Holidays are always great times to include our content area practice with a little relevant fun. Thanksgiving time is no exception. It’s like all the things you’ve been practicing from letter formation to math facts are new when you have a turkey theme!
It’s also the start of one of the busiest times of the year for me personally. We’ve got all of our own holiday chaos, and so do most other families… which leaves our students bringing that excitement into the classroom every day. It’s good…. really… but it’s also exhausting and harder than ever to keep them engaged all day.
Here are 10 of my favorite Thanksgiving and Turkey themed activities.
I had to list this first. If you’re like me, and usually in a hurry, this one is probably something like what you’re looking for. It’s no prep, print and go… and the color by number or addition pictures are pretty much self checking. You can tell at a quick glance whether or not students have completed the activity correctly. They also love this sort of thing, and it’s a great center activity or quiet work station while you’re busy doing other fun things! (Read more about all the other reasons I love Color by Number resources here:)
Ok, you’ve probably done this prompt every single year right? And every year the kids write the same things on their turkey feathers or leaves or whatever way you choose to present their work. To be honest, even by first grade they were tired of listing things they were thankful for, which is why I just had to get creative. I started asking them to think of reasons to be thankful for ordinary every day things… a stapler, a chair, a lightbulb, doors! Their imaginations came to life! The pages included in this resource can also be used for the traditional prompt, but it might be fun to explore this alternative.
Writing is always one of the struggle areas for young learners since they are just building out background knowledge and sometimes have a hard time getting started. With fun prompts like “Make a dinner plate shape poem.” or the famous “disguise a turkey” prompt, you can make writing more engaging and fun. They can even practice using all those skills you’ve been working on (you know, like finger spaces, capitalization and punctuation!).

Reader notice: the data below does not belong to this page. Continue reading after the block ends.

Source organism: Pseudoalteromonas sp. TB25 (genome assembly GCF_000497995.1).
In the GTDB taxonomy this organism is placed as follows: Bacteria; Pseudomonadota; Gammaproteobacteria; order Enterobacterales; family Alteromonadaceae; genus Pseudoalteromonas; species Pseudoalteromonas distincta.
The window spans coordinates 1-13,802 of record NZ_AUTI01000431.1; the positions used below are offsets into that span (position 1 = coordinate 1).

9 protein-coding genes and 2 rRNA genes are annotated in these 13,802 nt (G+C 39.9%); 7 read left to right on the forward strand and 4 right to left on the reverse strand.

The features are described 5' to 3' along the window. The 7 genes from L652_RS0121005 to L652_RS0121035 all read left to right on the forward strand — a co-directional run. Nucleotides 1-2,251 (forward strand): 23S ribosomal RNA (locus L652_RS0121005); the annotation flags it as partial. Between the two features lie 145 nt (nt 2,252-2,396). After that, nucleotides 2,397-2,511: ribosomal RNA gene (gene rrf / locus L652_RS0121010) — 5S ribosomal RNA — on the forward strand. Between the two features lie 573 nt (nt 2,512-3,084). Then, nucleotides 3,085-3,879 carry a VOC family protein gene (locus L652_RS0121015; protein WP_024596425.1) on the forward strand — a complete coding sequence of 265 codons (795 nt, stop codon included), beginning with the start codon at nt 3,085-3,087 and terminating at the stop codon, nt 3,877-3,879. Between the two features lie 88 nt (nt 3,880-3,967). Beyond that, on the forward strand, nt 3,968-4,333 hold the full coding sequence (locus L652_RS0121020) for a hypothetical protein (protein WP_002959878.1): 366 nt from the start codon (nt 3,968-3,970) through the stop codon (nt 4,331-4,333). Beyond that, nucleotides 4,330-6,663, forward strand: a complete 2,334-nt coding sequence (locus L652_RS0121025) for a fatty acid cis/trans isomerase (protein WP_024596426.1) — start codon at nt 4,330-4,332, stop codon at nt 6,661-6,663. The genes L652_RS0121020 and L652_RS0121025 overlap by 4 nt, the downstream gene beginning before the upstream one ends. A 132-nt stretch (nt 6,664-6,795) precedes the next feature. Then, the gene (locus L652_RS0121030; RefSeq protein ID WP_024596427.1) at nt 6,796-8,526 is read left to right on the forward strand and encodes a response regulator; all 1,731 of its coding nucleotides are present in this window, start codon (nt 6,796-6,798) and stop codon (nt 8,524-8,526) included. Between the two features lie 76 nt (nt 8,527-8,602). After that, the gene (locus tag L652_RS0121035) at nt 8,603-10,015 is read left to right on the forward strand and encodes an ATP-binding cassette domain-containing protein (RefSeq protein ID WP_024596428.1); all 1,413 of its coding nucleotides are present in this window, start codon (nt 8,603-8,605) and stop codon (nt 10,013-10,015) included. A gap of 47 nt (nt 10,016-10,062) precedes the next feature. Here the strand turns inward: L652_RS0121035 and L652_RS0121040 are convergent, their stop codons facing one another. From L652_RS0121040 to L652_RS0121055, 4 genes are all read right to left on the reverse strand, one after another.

Curious young learners love to learn about new things… especially animals! Learn all about the life cycle of a turkey using any book or resource you have in your classroom. Then students can practice what they have been learning about chronological order, applying vocabulary, and sequencing to tell about the life cycle of a turkey.
This activity is a great print and go activity that’s super easy to differentiate. All you have to do is switch out the spinner or recording sheet to shift from basic addition to adding to multiples of 10, to fact families… and even to multiplication or division. Games like this are my favorite for centers because the students can really be practicing the fluency skill they need without needing a whole different activity.
This is a perfect way to practice applying phonics skills and reading fluency with word families with your students. They can either play on their own, or use it like a bump game where they play with a partner! Again there are many spinners so you can choose the skills and have many days worth of a literacy center ready to go.
Practice letter formation, recognition, and vocabulary building with this abc booklet. It’s great for station work or warm up for students who need a little extra practice with letter writing, but might be ready for a bit more as well. There is also a sentence on each page to help students read left to right and use previously mapped high frequency words as well as to identify the letter sound when the sentence is read aloud by an adult.
Looking for an interactive counting activity? This deck of self correcting BOOM cards is great for Thanksgiving time as students can drag and drop the turkeys to show that they can represent numbers.
This is one of my FAVORITE activities to do in the days before Thanksgiving. I’ve typically done this with book buddies, or even as our activity for a little class party. You can help students to make butter and then so many of my students every year also bring the materials home and end up making butter at home for their family feast as well! It feels like magic to them.